Whether the task would have required effort by some other hypothetical person isn't really relevant to the point. It would be appropriate to praise me for completing a marathon, but not Haile Gebrselassie.
To start with, that fails to account for things like moral and ethical choices that don't require significant effort, but should still be praised when the correct choice is made.
More seriously, it distorts self-esteem and worldview. Results become unimportant, it is effort alone that matters. A child raised in such an environment will get its ass kicked in the real world where nobody cares about effort, only results.
Effort must be encouraged as a means to an end, not the end itself.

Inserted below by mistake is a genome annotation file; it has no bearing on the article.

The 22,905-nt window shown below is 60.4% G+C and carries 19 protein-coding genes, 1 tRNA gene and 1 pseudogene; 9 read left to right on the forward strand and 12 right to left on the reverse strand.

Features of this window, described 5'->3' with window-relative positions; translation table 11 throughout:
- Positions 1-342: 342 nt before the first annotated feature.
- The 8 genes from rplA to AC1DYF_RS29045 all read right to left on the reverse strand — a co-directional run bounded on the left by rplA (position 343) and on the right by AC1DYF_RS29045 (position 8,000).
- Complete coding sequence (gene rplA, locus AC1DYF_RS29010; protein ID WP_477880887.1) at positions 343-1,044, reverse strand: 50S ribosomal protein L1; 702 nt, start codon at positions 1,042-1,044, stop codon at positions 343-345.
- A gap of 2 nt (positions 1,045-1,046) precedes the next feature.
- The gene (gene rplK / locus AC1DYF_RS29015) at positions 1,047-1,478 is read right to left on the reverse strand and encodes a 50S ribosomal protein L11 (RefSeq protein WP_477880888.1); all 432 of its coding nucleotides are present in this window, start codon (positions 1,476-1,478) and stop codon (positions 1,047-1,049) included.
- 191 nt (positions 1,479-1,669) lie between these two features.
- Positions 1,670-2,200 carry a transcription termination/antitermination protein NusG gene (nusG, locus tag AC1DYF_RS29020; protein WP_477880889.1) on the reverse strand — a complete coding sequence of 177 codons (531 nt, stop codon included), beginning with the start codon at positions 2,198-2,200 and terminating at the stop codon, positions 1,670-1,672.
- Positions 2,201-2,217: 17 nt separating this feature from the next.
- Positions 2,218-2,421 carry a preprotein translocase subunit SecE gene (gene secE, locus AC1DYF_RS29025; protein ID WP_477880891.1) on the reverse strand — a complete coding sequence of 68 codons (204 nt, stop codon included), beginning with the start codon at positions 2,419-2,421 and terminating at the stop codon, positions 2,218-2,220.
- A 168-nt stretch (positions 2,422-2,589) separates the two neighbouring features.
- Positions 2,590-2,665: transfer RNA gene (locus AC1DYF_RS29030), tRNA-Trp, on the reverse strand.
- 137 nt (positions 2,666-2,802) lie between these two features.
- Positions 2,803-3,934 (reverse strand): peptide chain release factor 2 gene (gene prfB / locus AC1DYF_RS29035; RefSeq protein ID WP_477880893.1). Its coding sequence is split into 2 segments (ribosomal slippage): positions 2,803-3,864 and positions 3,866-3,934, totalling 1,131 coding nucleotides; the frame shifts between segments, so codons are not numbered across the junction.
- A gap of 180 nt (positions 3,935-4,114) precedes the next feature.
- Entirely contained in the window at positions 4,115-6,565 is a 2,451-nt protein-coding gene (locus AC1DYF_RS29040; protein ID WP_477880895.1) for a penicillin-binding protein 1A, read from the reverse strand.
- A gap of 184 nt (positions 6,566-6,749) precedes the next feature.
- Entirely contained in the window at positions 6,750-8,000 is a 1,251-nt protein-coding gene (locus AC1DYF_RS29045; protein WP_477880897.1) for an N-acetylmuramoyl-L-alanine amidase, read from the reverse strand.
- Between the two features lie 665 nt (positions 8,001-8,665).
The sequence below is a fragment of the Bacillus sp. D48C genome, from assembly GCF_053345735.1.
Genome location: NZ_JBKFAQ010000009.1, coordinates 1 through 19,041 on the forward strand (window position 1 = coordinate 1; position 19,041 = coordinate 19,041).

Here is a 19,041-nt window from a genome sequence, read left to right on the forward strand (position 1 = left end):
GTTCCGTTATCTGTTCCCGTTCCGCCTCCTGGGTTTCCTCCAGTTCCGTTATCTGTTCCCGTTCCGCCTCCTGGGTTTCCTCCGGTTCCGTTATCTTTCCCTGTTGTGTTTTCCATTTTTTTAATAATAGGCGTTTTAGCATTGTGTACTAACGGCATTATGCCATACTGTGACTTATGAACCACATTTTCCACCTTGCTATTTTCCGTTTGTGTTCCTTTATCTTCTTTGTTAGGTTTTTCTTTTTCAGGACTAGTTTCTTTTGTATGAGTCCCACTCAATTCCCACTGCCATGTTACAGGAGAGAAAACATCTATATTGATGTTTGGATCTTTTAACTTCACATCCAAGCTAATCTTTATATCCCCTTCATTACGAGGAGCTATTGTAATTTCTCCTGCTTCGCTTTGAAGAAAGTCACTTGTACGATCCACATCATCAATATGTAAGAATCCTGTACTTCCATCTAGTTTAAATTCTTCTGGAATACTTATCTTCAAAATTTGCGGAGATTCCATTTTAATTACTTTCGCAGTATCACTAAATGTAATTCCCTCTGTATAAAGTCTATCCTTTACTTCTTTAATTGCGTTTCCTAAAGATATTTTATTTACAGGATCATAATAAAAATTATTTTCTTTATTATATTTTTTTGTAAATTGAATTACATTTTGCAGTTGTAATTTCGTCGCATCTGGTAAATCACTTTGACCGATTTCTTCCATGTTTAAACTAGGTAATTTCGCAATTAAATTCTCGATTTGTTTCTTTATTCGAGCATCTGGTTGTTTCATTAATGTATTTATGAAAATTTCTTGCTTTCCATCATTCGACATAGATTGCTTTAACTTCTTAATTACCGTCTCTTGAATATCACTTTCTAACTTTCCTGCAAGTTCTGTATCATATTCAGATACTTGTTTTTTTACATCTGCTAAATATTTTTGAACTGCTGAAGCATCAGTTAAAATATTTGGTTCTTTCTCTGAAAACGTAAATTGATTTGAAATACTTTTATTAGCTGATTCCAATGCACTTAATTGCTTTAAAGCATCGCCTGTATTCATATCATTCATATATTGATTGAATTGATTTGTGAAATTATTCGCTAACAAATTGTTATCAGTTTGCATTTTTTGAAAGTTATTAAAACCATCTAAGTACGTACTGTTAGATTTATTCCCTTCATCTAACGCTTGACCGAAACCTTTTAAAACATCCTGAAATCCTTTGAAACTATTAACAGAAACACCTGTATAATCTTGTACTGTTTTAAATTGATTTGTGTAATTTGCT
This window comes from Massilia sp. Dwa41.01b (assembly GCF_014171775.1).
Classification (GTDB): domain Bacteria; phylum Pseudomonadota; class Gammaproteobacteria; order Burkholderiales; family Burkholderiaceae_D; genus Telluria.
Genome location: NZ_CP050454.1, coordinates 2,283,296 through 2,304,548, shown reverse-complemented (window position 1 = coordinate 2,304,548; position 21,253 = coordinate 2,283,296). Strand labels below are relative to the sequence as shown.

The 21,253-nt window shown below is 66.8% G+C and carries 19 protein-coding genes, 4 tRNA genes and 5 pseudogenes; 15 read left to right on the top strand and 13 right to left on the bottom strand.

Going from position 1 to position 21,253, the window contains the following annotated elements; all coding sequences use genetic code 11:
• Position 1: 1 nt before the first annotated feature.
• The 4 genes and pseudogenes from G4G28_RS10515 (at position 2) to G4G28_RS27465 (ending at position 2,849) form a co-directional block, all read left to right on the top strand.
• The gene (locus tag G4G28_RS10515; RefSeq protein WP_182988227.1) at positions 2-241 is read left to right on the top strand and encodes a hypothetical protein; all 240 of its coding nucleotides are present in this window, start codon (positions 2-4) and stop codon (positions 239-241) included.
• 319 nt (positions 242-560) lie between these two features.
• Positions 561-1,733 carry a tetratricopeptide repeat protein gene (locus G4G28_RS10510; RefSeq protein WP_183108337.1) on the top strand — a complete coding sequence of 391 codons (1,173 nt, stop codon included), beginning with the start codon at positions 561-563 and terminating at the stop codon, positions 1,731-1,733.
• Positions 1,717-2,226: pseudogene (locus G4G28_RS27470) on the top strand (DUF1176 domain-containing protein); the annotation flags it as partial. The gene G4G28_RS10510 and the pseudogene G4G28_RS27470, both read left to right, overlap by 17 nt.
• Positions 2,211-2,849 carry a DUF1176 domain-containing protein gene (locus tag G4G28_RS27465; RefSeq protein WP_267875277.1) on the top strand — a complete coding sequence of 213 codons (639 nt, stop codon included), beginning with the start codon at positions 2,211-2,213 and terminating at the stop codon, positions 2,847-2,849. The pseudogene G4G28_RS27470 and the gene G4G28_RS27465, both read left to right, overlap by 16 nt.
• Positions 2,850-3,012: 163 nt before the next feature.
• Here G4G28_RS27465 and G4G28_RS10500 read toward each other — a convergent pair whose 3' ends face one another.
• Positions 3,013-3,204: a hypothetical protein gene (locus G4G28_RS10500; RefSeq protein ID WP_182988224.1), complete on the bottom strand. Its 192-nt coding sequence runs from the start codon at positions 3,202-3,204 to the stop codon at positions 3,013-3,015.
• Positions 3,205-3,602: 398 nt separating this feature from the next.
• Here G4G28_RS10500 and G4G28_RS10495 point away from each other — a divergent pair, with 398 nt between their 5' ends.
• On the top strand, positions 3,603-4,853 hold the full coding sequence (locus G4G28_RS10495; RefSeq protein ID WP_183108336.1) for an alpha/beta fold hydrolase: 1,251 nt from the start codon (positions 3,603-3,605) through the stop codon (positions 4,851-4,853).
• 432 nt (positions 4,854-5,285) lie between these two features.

However, it doesn't seem to me that praising someone for not stealing every day is a good idea either. You should not steal because it's wrong, not because you get praised for it.
I don't know how you interpret the Dweck research as implying that results are unimportant. Why would you expend effort trying to accomplish something that is unimportant? Besides, the research shows that results improve when you encourage a growth mindset, regardless of your philosophical feelings about this.
Comment threads frequently run far away from the specifics of the originally linked article. You're imbuing the conversation with a context that isn't entirely there.